Many people are rightly concerned with outdoor air quality. Breathing in the thick smog in early 20th-century in London is not something anyone wants to go back to. What many people don’t realize is that although air quality has improved over time, it is still critically important that we don’t forget the spaces we live and work in.
Indoor air quality is just as important for us on a practical level, but we often assume that if the AC is running the air is being purified. Unless an HVAC system is set up and maintained properly, indoor air quality can become a major problem.
These problems can take a few forms. First, over time, employees can get sick. If the air is filled with allergens, dust, mold, or worse, the likelihood of people getting sick is dramatically higher. This is a problem on its own, but it also has consequences for businesses. If employees are forced to take more sick days, your organization’s productivity could drop.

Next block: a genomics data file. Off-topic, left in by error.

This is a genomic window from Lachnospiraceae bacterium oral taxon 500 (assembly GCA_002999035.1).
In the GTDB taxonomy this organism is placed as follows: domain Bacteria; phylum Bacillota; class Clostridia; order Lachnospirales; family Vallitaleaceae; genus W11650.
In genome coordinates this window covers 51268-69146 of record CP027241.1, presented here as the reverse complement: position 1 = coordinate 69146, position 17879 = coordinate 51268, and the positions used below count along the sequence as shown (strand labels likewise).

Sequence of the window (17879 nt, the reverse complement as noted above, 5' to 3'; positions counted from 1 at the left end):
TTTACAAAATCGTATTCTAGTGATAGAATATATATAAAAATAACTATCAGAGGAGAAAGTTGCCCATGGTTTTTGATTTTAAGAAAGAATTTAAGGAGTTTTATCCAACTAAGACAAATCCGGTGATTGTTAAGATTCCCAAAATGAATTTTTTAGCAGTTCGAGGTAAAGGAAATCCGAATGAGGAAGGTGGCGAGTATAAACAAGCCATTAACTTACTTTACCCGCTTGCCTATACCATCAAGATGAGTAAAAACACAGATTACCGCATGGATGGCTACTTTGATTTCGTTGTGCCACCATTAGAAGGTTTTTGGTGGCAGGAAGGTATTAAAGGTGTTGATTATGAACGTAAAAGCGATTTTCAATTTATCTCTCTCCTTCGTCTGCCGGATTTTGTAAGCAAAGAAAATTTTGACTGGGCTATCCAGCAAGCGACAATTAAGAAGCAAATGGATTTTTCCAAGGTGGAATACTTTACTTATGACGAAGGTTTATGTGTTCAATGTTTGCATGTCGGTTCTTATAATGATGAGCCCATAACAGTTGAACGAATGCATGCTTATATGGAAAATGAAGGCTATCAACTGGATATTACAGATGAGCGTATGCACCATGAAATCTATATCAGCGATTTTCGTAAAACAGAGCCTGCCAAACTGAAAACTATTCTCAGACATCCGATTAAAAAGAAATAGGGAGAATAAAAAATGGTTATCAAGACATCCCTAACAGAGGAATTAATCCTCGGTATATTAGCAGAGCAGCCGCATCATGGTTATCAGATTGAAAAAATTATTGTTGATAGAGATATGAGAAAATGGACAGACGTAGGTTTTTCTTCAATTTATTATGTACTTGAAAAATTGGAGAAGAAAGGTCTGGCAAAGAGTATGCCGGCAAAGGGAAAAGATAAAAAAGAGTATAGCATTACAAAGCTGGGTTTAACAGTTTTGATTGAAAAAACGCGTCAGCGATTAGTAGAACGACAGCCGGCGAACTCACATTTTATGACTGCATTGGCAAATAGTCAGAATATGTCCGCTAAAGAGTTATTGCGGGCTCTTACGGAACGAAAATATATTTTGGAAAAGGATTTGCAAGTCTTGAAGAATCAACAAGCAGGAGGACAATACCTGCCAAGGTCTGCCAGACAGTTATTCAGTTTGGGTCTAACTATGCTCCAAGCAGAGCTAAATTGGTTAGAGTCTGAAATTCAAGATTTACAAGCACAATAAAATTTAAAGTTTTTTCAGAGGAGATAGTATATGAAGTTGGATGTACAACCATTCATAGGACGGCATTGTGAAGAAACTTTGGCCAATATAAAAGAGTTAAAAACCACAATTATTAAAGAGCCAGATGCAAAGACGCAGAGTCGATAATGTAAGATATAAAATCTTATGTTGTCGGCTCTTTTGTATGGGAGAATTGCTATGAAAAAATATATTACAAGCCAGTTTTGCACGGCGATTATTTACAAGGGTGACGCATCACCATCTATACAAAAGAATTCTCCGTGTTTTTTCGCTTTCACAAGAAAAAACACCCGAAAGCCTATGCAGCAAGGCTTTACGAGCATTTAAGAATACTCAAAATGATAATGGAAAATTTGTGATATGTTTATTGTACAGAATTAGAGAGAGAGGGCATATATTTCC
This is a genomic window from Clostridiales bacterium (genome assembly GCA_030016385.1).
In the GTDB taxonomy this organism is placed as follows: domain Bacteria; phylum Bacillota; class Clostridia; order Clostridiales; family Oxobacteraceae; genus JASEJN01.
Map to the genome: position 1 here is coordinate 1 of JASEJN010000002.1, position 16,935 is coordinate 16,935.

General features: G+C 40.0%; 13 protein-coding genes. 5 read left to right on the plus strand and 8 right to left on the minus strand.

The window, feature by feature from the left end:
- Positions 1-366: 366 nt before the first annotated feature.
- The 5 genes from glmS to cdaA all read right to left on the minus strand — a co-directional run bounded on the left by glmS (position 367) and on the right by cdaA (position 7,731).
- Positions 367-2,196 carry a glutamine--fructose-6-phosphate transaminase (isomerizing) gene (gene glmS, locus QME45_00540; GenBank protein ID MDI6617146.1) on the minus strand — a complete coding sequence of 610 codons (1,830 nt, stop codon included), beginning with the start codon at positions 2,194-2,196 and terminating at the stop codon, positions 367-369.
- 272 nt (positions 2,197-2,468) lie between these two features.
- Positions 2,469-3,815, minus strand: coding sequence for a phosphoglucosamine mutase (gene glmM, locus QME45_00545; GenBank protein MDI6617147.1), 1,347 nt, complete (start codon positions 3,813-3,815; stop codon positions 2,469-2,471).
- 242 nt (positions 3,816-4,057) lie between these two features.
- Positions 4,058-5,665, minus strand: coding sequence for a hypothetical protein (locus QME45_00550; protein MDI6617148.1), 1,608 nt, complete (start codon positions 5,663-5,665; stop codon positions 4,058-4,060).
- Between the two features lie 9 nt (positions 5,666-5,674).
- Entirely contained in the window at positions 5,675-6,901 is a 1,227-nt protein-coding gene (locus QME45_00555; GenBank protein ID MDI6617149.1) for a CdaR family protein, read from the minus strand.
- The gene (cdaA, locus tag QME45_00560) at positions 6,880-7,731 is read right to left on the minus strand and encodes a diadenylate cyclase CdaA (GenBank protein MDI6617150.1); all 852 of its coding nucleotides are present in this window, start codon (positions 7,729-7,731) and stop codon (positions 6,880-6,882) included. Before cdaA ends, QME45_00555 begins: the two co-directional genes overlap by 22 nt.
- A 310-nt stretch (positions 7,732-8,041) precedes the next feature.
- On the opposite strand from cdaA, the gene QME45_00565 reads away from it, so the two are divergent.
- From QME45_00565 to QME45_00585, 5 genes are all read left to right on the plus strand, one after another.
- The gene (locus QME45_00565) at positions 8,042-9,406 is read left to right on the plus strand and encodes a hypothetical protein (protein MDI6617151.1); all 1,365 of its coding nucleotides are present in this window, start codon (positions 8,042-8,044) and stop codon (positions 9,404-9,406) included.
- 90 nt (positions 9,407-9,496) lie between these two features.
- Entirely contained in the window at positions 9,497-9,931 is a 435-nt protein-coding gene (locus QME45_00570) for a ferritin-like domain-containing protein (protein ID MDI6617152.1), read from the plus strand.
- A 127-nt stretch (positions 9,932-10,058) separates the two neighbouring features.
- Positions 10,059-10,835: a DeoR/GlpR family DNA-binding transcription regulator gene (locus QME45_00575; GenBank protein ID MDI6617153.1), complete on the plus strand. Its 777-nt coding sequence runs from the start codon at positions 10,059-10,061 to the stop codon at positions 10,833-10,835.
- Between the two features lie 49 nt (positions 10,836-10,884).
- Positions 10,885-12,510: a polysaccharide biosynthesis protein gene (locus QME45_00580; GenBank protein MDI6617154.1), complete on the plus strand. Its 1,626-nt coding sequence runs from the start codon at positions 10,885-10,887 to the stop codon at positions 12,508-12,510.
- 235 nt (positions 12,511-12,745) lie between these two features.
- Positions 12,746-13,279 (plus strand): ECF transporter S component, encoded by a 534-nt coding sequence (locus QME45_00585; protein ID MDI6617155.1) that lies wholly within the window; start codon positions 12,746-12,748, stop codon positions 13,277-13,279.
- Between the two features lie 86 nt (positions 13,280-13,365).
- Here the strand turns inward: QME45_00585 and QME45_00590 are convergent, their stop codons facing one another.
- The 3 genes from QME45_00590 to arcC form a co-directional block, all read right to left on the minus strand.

If your employees aren’t getting sick but they are sneezing constantly at their desks or feeling lethargic, their motivation will inevitably take a major hit. A happy, alert workforce is a productive workforce, and improving the air inside your facility can make a massive difference.
All of this being said, there are a number of steps you can take to eliminate indoor air quality issues. These steps are important not only for your staff’s health and productivity but also to comply with indoor air quality standards for office buildings and other facilities.
Below are three approaches you can take to fit within regulatory indoor air quality parameters.